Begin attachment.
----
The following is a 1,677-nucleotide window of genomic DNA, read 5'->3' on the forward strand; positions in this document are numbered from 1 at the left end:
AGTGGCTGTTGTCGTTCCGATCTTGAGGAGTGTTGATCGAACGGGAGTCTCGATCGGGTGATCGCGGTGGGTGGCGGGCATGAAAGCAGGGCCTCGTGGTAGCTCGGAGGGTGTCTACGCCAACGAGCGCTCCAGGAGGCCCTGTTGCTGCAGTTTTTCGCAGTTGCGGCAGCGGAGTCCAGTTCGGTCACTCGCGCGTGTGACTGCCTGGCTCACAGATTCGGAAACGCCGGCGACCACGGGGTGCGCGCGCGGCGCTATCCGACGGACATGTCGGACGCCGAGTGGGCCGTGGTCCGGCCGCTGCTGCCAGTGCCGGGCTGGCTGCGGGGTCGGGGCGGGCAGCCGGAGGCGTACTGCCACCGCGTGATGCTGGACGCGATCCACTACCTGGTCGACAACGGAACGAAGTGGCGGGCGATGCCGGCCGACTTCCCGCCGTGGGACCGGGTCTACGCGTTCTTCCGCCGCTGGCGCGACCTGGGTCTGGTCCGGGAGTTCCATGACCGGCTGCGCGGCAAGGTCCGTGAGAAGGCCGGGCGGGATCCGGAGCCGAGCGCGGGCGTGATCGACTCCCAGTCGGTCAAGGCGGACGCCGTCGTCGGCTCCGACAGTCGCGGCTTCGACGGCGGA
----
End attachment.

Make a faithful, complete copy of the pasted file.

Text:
The following is a 1,677-nucleotide window of genomic DNA, read 5'->3' on the forward strand; positions in this document are numbered from 1 at the left end:
AGTGGCTGTTGTCGTTCCGATCTTGAGGAGTGTTGATCGAACGGGAGTCTCGATCGGGTGATCGCGGTGGGTGGCGGGCATGAAAGCAGGGCCTCGTGGTAGCTCGGAGGGTGTCTACGCCAACGAGCGCTCCAGGAGGCCCTGTTGCTGCAGTTTTTCGCAGTTGCGGCAGCGGAGTCCAGTTCGGTCACTCGCGCGTGTGACTGCCTGGCTCACAGATTCGGAAACGCCGGCGACCACGGGGTGCGCGCGCGGCGCTATCCGACGGACATGTCGGACGCCGAGTGGGCCGTGGTCCGGCCGCTGCTGCCAGTGCCGGGCTGGCTGCGGGGTCGGGGCGGGCAGCCGGAGGCGTACTGCCACCGCGTGATGCTGGACGCGATCCACTACCTGGTCGACAACGGAACGAAGTGGCGGGCGATGCCGGCCGACTTCCCGCCGTGGGACCGGGTCTACGCGTTCTTCCGCCGCTGGCGCGACCTGGGTCTGGTCCGGGAGTTCCATGACCGGCTGCGCGGCAAGGTCCGTGAGAAGGCCGGGCGGGATCCGGAGCCGAGCGCGGGCGTGATCGACTCCCAGTCGGTCAAGGCGGACGCCGTCGTCGGCTCCGACAGTCGCGGCTTCGACGGCGGA